Above is the amazing video a group of us made for UGA's Bateman team: Live Financially. Making it was quick, easy and fun. The best part: we got extra credit for our PR Research class! And if our video gains the most views, we get even more credit (so watch it about 14 times, please)!!
Incentives can definitely drive people to go a little out of their way to participate—like me including the video in my blog post. In today's high-speed world driven by multi-media tactics, it is becoming nearly impossible to gain an audiences attention and get volunteers to partake in your campaign efforts. That is why focusing on your target audience and offering relative intensives is as important as call to action.
I have found this true in my efforts as Philanthropy Chair of Zeta Tau Alpha, as well. Because there are constantly activities and programs going on, not only within our sorority, but on campus, too, it is more than understandable when my cry for help gets lost. That is when incentives become valuable.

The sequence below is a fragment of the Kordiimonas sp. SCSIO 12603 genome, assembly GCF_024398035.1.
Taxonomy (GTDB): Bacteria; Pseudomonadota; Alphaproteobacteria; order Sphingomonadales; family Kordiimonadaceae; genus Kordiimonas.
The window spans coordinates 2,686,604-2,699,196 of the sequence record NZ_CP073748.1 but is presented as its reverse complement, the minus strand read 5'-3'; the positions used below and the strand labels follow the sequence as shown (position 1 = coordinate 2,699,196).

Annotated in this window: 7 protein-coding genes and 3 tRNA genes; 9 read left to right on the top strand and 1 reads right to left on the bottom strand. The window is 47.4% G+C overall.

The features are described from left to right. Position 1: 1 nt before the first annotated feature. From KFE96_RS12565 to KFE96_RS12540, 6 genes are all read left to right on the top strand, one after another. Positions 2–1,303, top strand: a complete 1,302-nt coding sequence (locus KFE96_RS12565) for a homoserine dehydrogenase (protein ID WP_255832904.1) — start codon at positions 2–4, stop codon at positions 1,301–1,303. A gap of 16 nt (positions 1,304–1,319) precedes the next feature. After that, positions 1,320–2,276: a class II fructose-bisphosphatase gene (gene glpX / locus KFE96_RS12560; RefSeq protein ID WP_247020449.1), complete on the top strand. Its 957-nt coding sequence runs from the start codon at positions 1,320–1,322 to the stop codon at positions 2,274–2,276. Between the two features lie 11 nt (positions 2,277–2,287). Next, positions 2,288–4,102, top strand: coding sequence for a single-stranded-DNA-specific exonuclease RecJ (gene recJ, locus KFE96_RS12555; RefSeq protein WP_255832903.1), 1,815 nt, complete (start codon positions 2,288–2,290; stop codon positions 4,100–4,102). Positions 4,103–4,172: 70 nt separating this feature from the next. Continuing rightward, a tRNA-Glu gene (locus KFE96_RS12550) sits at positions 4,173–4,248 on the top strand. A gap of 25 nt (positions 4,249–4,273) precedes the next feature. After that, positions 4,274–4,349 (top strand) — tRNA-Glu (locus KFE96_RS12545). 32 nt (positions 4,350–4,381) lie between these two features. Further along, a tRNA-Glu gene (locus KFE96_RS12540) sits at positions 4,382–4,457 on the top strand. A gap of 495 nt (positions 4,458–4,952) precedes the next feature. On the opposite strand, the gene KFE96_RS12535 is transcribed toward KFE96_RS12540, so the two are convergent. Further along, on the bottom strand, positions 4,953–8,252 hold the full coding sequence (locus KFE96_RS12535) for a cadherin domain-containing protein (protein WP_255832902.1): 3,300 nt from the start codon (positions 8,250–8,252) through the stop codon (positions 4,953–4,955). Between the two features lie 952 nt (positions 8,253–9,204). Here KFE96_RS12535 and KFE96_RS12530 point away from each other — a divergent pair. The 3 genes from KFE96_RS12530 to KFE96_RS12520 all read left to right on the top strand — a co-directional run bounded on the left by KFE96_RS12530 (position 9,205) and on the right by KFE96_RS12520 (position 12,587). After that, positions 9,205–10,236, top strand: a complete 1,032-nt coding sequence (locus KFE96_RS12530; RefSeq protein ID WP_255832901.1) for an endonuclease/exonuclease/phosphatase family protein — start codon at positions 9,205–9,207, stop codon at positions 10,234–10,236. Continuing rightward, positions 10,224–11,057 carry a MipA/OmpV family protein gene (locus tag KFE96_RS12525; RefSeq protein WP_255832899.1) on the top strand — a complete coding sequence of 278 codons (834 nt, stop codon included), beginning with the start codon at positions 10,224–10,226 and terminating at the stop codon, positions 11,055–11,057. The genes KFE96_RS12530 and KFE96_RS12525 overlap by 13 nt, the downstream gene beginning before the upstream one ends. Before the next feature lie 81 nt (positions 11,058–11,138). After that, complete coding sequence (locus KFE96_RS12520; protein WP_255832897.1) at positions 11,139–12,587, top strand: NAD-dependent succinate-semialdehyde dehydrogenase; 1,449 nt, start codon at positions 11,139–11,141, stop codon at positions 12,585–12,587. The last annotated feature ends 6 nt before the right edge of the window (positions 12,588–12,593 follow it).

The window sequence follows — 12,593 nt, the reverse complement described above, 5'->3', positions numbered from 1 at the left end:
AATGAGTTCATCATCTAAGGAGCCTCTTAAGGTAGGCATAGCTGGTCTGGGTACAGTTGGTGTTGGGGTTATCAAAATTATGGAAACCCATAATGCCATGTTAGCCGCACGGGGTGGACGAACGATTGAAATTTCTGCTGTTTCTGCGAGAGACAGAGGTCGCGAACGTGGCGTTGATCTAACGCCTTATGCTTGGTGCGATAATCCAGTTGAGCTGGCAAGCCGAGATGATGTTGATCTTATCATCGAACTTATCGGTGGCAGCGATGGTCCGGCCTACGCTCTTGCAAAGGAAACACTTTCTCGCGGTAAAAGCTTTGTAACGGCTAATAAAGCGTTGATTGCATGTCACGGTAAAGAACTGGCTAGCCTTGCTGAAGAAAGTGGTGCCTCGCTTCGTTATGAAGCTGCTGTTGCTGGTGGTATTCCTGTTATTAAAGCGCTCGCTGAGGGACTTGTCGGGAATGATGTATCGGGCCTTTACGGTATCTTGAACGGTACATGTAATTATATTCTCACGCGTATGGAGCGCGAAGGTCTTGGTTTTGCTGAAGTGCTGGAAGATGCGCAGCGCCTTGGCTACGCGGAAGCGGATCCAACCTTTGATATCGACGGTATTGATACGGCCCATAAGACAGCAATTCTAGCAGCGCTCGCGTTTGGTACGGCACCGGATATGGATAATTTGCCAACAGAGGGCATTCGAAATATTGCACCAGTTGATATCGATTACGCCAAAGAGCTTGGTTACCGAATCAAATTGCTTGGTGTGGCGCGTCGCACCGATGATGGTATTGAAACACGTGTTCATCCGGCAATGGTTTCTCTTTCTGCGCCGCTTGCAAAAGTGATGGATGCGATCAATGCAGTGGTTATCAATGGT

A great way to fundraise for our cause (breast cancer awareness and education) is by mailing out donation letters. While it only takes about 10 minutes to print out the letters, jot down a quick note and address the envelopes, that is 10 minutes people could devote to another cause demanding their attention. Therefore, I have enforced the incentive of lowering each girl's fundraising goal by $25 if they mail out 10 letters. My hope is that by mailing out these 10 letters, they will in turn raise well over the original goal.
When creating campaigns and asking an audience to participate, it is important to include benefits that create motivation for their involvement. We see this alot in social media when businesses offer deals or discounts to fans or followers of their Facebook or Twitter pages.
The opportunities are endless, but it is key to target your audience and offer an incentive they will find useful. Does anyone else have examples we can learn from and keep in mind for the future?